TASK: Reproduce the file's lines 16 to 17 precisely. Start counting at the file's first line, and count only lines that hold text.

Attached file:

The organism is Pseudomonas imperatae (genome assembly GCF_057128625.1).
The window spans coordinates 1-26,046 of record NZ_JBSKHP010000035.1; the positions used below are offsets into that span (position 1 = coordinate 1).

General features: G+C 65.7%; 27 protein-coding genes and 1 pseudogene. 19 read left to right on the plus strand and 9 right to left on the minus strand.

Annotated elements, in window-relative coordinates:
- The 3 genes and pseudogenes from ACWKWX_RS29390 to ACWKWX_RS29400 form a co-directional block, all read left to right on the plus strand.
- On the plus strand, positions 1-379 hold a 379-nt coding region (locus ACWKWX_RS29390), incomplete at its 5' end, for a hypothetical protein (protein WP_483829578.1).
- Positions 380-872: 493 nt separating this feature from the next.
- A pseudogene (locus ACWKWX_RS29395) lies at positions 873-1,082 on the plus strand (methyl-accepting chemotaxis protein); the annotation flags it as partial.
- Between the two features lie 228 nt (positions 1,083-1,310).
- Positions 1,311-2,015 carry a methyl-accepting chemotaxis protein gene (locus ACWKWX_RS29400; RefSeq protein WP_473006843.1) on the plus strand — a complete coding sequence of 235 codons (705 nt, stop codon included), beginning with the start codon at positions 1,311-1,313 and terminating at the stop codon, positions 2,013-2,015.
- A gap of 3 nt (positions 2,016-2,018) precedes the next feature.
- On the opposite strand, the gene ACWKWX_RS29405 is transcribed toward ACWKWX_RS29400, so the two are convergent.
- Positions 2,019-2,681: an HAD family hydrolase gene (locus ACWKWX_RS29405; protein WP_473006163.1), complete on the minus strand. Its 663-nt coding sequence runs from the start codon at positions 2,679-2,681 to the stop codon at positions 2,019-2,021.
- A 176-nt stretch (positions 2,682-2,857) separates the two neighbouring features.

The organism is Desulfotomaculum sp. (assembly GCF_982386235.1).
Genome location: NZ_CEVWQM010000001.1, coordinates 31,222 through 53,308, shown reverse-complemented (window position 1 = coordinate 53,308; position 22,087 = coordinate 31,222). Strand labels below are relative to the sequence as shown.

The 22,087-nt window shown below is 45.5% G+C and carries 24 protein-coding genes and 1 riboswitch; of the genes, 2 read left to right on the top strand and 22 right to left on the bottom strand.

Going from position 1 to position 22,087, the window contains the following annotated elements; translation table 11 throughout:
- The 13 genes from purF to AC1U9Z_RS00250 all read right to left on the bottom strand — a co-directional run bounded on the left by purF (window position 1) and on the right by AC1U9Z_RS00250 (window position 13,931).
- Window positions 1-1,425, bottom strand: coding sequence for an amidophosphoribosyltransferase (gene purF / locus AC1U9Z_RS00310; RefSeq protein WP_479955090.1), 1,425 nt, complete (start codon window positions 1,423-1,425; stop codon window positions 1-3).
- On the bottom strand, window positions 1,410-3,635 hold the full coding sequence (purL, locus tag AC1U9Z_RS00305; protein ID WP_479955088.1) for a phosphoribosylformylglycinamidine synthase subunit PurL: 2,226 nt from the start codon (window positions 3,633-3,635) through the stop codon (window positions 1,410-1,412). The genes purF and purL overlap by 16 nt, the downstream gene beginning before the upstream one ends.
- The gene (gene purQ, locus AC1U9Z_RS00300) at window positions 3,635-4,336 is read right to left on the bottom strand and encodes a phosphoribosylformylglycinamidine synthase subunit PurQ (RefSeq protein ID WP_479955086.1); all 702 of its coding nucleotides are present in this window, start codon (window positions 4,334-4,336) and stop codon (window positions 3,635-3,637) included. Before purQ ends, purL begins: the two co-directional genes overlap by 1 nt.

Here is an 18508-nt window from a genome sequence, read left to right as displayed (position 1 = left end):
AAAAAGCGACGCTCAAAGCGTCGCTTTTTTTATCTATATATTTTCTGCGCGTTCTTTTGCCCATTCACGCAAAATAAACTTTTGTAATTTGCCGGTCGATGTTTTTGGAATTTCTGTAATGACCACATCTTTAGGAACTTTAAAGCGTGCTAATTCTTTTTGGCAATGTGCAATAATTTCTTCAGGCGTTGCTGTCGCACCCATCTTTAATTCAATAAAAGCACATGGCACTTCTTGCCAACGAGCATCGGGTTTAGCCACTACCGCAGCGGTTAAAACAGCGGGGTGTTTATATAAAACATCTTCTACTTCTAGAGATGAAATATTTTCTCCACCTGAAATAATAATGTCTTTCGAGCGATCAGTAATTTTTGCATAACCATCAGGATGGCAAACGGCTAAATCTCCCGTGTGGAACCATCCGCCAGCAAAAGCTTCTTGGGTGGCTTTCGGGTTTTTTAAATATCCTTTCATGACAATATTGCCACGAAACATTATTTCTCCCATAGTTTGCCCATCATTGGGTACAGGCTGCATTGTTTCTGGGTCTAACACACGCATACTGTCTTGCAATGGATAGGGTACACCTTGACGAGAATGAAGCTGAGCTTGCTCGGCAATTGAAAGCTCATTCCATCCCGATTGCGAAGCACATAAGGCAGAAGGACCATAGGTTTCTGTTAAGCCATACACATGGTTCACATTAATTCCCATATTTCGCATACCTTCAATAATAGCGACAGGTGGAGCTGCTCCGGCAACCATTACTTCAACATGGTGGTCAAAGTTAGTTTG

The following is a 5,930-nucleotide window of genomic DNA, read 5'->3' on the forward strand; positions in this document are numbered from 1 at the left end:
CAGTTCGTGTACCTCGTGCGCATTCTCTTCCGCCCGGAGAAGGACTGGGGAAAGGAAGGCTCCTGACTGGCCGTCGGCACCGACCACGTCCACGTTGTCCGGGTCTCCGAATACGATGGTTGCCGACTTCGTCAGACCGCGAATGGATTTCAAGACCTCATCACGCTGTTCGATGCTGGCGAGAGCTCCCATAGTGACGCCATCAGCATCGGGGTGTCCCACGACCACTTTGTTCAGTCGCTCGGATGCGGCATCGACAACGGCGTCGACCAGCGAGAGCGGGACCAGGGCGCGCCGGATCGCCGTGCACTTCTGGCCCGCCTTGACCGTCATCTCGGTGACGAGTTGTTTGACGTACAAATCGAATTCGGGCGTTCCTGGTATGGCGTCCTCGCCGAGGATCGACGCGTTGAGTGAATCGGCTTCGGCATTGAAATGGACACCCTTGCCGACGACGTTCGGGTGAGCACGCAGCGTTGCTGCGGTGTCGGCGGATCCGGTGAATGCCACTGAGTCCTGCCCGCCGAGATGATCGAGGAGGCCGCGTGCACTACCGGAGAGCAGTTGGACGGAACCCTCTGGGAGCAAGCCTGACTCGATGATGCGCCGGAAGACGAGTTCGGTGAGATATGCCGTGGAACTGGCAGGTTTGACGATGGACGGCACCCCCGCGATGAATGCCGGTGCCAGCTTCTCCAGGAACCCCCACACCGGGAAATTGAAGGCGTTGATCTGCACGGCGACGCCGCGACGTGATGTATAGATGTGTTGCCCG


Genome location: NZ_CEVWQM010000001.1, coordinates 31,222 through 53,308, shown reverse-complemented (window position 1 = coordinate 53,308; position 22,087 = coordinate 31,222). Strand labels below are relative to the sequence as shown.

The 22,087-nt window shown below is 45.5% G+C and carries 24 protein-coding genes and 1 riboswitch; of the genes, 2 read left to right on the top strand and 22 right to left on the bottom strand.